Hurricane Eta continued to grow and expand Monday evening after being upgraded to an intense Category 4 hurricane earlier in the day. Meteorologists at the National Hurricane Center in Miami are watching closely to see if Eta will continue its course to potentially becoming a Category 5 “monster” as it barrels toward Nicaragua. The Hurricane Center is warning of “catastrophic wind damage” near where the center crosses over the coast, along with a “potentially catastrophic and life-threatening storm surge” as high as 12 to 18 feet above normal tide levels. Winds in the eyewall upon landfall could gust above 150 mph.
The government of Nicaragua has begun evacuating coastal residents in advance of the impending storm, officials issuing a rare red alert through their System of Prevention, Mitigation, and Warning of Disasters. Hardest hit will be Puerto Cabezas, home to more than 60,000 people. Many were already packing up early Monday, The Washington Post reported.
In addition to Nicaragua being in its path, Eta is expected to cause severe flash and river flooding, along with landslides in portions of Central America, including Honduras, Guatemala and Belize. A threat of heavy rainfall is extended to Jamaica, southeastern Mexico, El Salvador, southern Haiti, and the Cayman Islands.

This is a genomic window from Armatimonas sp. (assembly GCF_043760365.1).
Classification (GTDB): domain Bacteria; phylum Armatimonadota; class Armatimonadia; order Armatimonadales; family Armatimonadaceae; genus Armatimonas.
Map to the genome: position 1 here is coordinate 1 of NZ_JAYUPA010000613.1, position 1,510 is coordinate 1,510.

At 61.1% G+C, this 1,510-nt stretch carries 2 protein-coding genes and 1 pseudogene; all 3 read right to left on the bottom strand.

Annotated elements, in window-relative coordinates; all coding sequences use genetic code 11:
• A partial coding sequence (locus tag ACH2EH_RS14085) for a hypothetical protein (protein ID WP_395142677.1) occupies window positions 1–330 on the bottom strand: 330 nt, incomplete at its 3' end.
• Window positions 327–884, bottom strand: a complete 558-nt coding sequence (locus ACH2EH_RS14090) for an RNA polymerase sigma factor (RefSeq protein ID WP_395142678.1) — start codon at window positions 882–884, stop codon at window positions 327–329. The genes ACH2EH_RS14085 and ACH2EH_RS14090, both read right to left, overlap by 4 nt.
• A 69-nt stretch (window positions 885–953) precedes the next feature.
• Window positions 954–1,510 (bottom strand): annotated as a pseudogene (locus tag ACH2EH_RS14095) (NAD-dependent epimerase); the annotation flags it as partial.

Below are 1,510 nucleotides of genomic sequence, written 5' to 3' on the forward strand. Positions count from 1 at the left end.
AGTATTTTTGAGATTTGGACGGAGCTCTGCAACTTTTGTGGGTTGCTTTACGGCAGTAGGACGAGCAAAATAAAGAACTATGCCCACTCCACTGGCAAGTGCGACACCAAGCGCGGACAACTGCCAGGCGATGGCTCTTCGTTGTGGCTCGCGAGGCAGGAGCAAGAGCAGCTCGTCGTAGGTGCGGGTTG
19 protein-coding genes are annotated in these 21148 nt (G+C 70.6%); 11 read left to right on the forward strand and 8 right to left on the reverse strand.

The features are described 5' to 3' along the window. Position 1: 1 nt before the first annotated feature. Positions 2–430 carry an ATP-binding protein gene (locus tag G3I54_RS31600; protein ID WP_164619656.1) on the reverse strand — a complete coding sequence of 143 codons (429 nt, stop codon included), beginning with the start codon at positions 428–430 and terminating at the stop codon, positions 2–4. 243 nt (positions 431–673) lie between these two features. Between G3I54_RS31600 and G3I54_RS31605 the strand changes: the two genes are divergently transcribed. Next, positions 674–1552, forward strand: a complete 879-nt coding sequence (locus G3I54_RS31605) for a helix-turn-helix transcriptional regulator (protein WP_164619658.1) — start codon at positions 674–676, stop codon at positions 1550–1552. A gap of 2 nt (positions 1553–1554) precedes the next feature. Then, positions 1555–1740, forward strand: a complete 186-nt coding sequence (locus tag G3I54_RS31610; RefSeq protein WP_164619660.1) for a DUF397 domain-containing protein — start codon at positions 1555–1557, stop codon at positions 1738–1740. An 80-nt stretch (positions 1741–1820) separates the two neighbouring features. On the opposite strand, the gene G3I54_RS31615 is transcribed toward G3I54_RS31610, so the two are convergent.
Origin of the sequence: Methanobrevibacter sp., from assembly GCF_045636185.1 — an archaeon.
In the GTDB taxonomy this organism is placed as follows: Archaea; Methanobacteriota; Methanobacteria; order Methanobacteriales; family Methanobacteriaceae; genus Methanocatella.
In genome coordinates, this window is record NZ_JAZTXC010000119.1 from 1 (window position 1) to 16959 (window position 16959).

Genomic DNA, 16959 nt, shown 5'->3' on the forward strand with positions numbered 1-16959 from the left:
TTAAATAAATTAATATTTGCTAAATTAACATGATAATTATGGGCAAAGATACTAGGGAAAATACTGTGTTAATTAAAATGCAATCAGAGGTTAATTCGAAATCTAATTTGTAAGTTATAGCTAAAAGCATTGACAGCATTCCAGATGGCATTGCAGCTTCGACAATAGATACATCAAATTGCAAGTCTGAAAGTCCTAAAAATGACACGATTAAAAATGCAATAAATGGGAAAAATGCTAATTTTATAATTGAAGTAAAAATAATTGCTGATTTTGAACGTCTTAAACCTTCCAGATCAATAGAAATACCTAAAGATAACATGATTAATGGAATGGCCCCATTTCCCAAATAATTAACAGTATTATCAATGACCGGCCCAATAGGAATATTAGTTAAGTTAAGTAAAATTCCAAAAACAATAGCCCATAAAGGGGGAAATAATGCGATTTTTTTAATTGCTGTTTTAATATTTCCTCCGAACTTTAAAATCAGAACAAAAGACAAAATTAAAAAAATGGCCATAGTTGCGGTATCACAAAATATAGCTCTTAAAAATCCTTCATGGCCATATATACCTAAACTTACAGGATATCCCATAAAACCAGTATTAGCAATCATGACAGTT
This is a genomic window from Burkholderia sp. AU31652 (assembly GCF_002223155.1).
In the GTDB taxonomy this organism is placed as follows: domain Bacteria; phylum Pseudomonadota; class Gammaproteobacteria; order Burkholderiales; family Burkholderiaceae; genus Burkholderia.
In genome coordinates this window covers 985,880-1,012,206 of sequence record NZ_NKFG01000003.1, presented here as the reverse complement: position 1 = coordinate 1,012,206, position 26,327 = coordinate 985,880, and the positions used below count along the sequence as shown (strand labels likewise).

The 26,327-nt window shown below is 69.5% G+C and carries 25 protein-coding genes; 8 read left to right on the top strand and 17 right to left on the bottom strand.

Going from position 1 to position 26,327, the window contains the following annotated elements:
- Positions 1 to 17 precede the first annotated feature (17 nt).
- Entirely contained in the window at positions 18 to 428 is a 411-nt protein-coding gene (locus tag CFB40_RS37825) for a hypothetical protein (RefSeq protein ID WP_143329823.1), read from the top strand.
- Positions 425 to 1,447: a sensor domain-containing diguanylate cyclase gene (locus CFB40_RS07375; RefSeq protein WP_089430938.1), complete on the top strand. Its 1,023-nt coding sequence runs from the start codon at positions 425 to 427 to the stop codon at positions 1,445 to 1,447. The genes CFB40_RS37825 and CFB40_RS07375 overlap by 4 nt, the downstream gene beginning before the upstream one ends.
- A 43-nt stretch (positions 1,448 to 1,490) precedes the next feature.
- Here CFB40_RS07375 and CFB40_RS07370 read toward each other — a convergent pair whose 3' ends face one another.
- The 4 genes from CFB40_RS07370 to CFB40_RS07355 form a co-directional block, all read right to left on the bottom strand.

In addition to Hurricane Eta, nine storms have rapidly intensified in the Atlantic this year alone.
Water is a serious concern with #Eta. Storm surge could be as high as 12-18 feet above normal tide levels along the #Nicaragua coast, and rainfall could be up to 35″ for portions of Central America. Both hazards are likely to cause catastrophic damage.https://t.co/TyDJZLFSHa pic.twitter.com/JyuKNVv119
— National Hurricane Center (@NHC_Atlantic) November 2, 2020
— Stu Ostro (@StuOstro) November 2, 2020
The trochoidal wobbling of #Eta‘s eye means a secondary wind max or eyewall is forming, but has not yet seemed to reverse the intensification trend based on satellite imagery. A recon plane is en route to finally provide some detailed data. pic.twitter.com/q6YolJLedu
— Levi Cowan (@TropicalTidbits) November 3, 2020
— The Weather Channel (@weatherchannel) November 2, 2020